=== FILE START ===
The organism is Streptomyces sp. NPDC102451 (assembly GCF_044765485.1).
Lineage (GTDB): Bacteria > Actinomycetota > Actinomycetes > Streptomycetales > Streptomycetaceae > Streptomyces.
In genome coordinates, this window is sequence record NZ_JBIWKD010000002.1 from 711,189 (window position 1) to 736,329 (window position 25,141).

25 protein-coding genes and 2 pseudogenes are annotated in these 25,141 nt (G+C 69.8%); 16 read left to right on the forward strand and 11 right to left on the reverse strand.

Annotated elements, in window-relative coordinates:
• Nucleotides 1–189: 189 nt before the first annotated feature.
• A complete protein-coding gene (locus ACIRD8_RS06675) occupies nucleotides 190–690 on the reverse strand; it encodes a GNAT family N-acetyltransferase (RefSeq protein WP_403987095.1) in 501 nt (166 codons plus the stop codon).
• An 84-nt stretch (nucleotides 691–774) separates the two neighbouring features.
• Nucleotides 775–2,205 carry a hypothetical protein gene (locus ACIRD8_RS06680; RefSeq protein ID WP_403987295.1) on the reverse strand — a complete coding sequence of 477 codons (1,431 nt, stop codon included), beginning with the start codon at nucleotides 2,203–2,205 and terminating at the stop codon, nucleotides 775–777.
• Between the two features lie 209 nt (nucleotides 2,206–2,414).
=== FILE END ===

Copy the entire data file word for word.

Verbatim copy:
The organism is Streptomyces sp. NPDC102451 (assembly GCF_044765485.1).
Lineage (GTDB): Bacteria > Actinomycetota > Actinomycetes > Streptomycetales > Streptomycetaceae > Streptomyces.
In genome coordinates, this window is sequence record NZ_JBIWKD010000002.1 from 711,189 (window position 1) to 736,329 (window position 25,141).

25 protein-coding genes and 2 pseudogenes are annotated in these 25,141 nt (G+C 69.8%); 16 read left to right on the forward strand and 11 right to left on the reverse strand.

Annotated elements, in window-relative coordinates:
• Nucleotides 1–189: 189 nt before the first annotated feature.
• A complete protein-coding gene (locus ACIRD8_RS06675) occupies nucleotides 190–690 on the reverse strand; it encodes a GNAT family N-acetyltransferase (RefSeq protein WP_403987095.1) in 501 nt (166 codons plus the stop codon).
• An 84-nt stretch (nucleotides 691–774) separates the two neighbouring features.
• Nucleotides 775–2,205 carry a hypothetical protein gene (locus ACIRD8_RS06680; RefSeq protein ID WP_403987295.1) on the reverse strand — a complete coding sequence of 477 codons (1,431 nt, stop codon included), beginning with the start codon at nucleotides 2,203–2,205 and terminating at the stop codon, nucleotides 775–777.
• Between the two features lie 209 nt (nucleotides 2,206–2,414).